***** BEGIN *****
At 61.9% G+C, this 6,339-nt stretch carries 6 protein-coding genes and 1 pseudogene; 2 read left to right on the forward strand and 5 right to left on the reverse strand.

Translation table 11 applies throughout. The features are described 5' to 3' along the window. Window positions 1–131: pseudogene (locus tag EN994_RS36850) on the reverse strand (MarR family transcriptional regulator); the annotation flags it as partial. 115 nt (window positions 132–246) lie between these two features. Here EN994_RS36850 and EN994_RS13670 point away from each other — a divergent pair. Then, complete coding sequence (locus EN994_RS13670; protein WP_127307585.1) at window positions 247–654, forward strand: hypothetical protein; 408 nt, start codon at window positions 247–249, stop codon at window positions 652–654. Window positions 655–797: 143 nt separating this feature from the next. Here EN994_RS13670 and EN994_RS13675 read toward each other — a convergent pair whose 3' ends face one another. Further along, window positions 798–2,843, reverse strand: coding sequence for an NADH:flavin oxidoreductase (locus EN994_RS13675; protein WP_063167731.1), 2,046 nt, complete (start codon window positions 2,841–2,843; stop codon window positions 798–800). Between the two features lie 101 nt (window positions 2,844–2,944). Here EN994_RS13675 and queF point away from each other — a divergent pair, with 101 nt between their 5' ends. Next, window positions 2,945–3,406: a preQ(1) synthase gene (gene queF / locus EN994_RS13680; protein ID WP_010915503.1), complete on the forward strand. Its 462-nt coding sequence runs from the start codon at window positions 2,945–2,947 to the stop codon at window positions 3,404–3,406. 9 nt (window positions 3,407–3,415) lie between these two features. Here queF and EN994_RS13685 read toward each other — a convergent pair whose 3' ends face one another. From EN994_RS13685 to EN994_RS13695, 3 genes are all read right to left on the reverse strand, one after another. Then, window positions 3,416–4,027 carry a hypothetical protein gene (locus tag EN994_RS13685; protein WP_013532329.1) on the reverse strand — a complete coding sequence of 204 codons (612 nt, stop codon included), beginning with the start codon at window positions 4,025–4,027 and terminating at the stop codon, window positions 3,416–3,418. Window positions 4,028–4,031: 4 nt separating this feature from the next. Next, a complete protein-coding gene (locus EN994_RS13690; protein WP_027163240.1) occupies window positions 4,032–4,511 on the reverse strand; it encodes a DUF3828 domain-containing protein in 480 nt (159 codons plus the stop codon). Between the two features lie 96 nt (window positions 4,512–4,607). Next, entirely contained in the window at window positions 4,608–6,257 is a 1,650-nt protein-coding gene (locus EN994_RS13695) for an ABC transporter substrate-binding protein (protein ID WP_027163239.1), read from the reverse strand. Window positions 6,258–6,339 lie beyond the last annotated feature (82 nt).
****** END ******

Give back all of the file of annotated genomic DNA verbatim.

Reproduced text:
At 61.9% G+C, this 6,339-nt stretch carries 6 protein-coding genes and 1 pseudogene; 2 read left to right on the forward strand and 5 right to left on the reverse strand.

Translation table 11 applies throughout. The features are described 5' to 3' along the window. Window positions 1–131: pseudogene (locus tag EN994_RS36850) on the reverse strand (MarR family transcriptional regulator); the annotation flags it as partial. 115 nt (window positions 132–246) lie between these two features. Here EN994_RS36850 and EN994_RS13670 point away from each other — a divergent pair. Then, complete coding sequence (locus EN994_RS13670; protein WP_127307585.1) at window positions 247–654, forward strand: hypothetical protein; 408 nt, start codon at window positions 247–249, stop codon at window positions 652–654. Window positions 655–797: 143 nt separating this feature from the next. Here EN994_RS13670 and EN994_RS13675 read toward each other — a convergent pair whose 3' ends face one another. Further along, window positions 798–2,843, reverse strand: coding sequence for an NADH:flavin oxidoreductase (locus EN994_RS13675; protein WP_063167731.1), 2,046 nt, complete (start codon window positions 2,841–2,843; stop codon window positions 798–800). Between the two features lie 101 nt (window positions 2,844–2,944). Here EN994_RS13675 and queF point away from each other — a divergent pair, with 101 nt between their 5' ends. Next, window positions 2,945–3,406: a preQ(1) synthase gene (gene queF / locus EN994_RS13680; protein ID WP_010915503.1), complete on the forward strand. Its 462-nt coding sequence runs from the start codon at window positions 2,945–2,947 to the stop codon at window positions 3,404–3,406. 9 nt (window positions 3,407–3,415) lie between these two features. Here queF and EN994_RS13685 read toward each other — a convergent pair whose 3' ends face one another. From EN994_RS13685 to EN994_RS13695, 3 genes are all read right to left on the reverse strand, one after another. Then, window positions 3,416–4,027 carry a hypothetical protein gene (locus tag EN994_RS13685; protein WP_013532329.1) on the reverse strand — a complete coding sequence of 204 codons (612 nt, stop codon included), beginning with the start codon at window positions 4,025–4,027 and terminating at the stop codon, window positions 3,416–3,418. Window positions 4,028–4,031: 4 nt separating this feature from the next. Next, a complete protein-coding gene (locus EN994_RS13690; protein WP_027163240.1) occupies window positions 4,032–4,511 on the reverse strand; it encodes a DUF3828 domain-containing protein in 480 nt (159 codons plus the stop codon). Between the two features lie 96 nt (window positions 4,512–4,607). Next, entirely contained in the window at window positions 4,608–6,257 is a 1,650-nt protein-coding gene (locus EN994_RS13695) for an ABC transporter substrate-binding protein (protein ID WP_027163239.1), read from the reverse strand. Window positions 6,258–6,339 lie beyond the last annotated feature (82 nt).